Benjamin Netanyahu must be a huge fan of the boycott, divestment and sanctions movement. He must be, because otherwise it’s hard to explain why the prime minister keeps handing it victories.
Speaking at the start of the cabinet meeting Sunday, Netanyahu spoke of a “great struggle.”
“We are in the midst of a great struggle being waged against the State of Israel, an international campaign to blacken its name,” he said, before drawing a direct line between the movement to boycott Israel over the occupation and anti-Semitic blood libels of yore.
Ironically enough, just last week Netanyahu gave the BDS movement the gift of a lifetime, adding on to all those he has given anti-Zionist activists in recent years.
The list is long: his resistance to the two-state solution, anti-democratic legislation like the nation-state bill (that basically takes the “democratic” out of “Jewish democratic state”), and outbursts like his “the Arabs are going to the polls in droves” quip on Election Day. There was also last summer’s destructive war in Gaza, and his alienation of most of Israel’s friends around the world.
But now Netanyahu has handed BDS a massive achievement (albeit a rather symbolic one): a minister in charge of fighting it.
Following weeks of intraparty power struggles, fellow Likudnik Gilad Erdan was sworn in as minister of public security, strategic affairs and information. He was also put in charge of the struggle against the BDS movement and other “anti-Israel” activities, a position that has never existed and was made up especially for him.
“I am fully aware of the danger lurking in anti-Israel activities that include attempts to boycott and delegitimize Israel (BDS),” Erdan wrote in a Facebook post in which he announced his decision to join Netanyahu’s government.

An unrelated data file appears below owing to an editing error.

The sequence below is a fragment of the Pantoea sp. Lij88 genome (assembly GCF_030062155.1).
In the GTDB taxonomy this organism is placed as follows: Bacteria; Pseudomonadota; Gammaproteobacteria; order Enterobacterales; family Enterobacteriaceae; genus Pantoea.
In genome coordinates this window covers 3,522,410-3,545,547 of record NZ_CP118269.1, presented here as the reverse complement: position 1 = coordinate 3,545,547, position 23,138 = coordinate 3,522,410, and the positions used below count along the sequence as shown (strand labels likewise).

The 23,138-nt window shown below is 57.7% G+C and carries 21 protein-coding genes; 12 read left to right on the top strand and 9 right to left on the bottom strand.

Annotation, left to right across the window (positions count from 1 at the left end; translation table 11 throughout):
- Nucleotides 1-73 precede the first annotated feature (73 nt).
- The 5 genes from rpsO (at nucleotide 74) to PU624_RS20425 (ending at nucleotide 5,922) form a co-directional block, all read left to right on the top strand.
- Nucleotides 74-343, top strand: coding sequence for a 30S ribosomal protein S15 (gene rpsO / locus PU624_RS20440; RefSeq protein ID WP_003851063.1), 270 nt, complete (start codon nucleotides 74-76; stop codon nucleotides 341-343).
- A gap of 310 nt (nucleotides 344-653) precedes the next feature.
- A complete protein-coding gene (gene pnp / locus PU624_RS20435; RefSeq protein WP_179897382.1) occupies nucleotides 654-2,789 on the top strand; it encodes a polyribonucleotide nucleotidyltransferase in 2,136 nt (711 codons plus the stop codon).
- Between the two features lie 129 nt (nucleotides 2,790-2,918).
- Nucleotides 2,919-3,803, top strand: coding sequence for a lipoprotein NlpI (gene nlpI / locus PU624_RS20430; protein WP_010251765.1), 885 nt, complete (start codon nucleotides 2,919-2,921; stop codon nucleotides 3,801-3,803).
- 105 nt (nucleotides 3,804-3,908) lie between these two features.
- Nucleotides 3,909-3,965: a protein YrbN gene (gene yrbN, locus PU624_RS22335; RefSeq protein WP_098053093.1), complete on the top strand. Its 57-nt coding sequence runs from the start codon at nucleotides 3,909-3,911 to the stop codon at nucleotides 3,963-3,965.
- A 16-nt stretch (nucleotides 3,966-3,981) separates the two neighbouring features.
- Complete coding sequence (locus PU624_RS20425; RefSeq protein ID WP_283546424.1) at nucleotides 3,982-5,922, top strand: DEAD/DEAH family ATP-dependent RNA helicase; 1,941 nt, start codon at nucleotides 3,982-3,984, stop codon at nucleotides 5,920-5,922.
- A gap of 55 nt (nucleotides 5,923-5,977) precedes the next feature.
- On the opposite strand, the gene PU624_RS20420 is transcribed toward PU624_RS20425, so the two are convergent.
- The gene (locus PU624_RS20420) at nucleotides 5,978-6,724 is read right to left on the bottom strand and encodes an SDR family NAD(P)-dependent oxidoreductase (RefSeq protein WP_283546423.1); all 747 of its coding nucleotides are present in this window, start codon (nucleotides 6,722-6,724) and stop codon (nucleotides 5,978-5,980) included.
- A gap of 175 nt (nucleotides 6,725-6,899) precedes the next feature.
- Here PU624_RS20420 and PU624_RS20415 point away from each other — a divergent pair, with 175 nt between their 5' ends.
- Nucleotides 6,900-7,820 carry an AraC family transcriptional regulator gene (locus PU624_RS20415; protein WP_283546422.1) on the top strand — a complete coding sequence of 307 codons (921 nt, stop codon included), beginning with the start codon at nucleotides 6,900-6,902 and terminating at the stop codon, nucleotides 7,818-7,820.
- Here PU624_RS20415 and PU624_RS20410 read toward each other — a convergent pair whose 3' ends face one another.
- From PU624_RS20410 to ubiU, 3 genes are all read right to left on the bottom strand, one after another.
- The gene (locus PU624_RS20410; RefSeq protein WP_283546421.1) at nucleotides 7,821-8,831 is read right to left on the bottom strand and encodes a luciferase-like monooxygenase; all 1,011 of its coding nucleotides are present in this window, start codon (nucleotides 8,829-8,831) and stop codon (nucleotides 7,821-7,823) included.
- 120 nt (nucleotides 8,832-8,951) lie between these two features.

“As part of my job, I will battle anti-Israel activities in the international arena such as attempts to attack us in the International Criminal Court in the Hague, and attempts by Palestinians to have us expelled from FIFA . These are urgent issues; it would be hard to exaggerate their importance.”
Follow the money
It’s still unclear how big the budget to fight BDS will be, or how it will fit with Erdan’s other responsibilities (as public security minister he’s in charge of the police, prisons and emergency services; as strategic affairs minister he’s in charge of nothing because it’s a barely budgeted ministry with no real authority).
Most likely, the BDS job won’t amount to much. But even if it’s just a designation, that designation has meaning. Israel already has a similar unit at the Foreign Ministry, but it’s a one-person department with little money. Appointing a minister to fight BDS is a formal declaration that BDS is a threat to Israel, a threat big enough to warrant a significant budget.
And with that, the right wing has once again proved that it’s the best friend of the spurious BDS movement.
There’s only one word for describing the message Israeli officials and media outlets have been conveying in the last few days: panic. The front page of Yedioth Ahronoth, the country’s second most popular newspaper, has described BDS this week as a “threat to Israel’s very existence.”
The panic was prompted at least in part by the Palestinians' bid to get Israel suspended from FIFA. This failed attempt was apparently close enough to make Israeli leaders’ panic levels jump.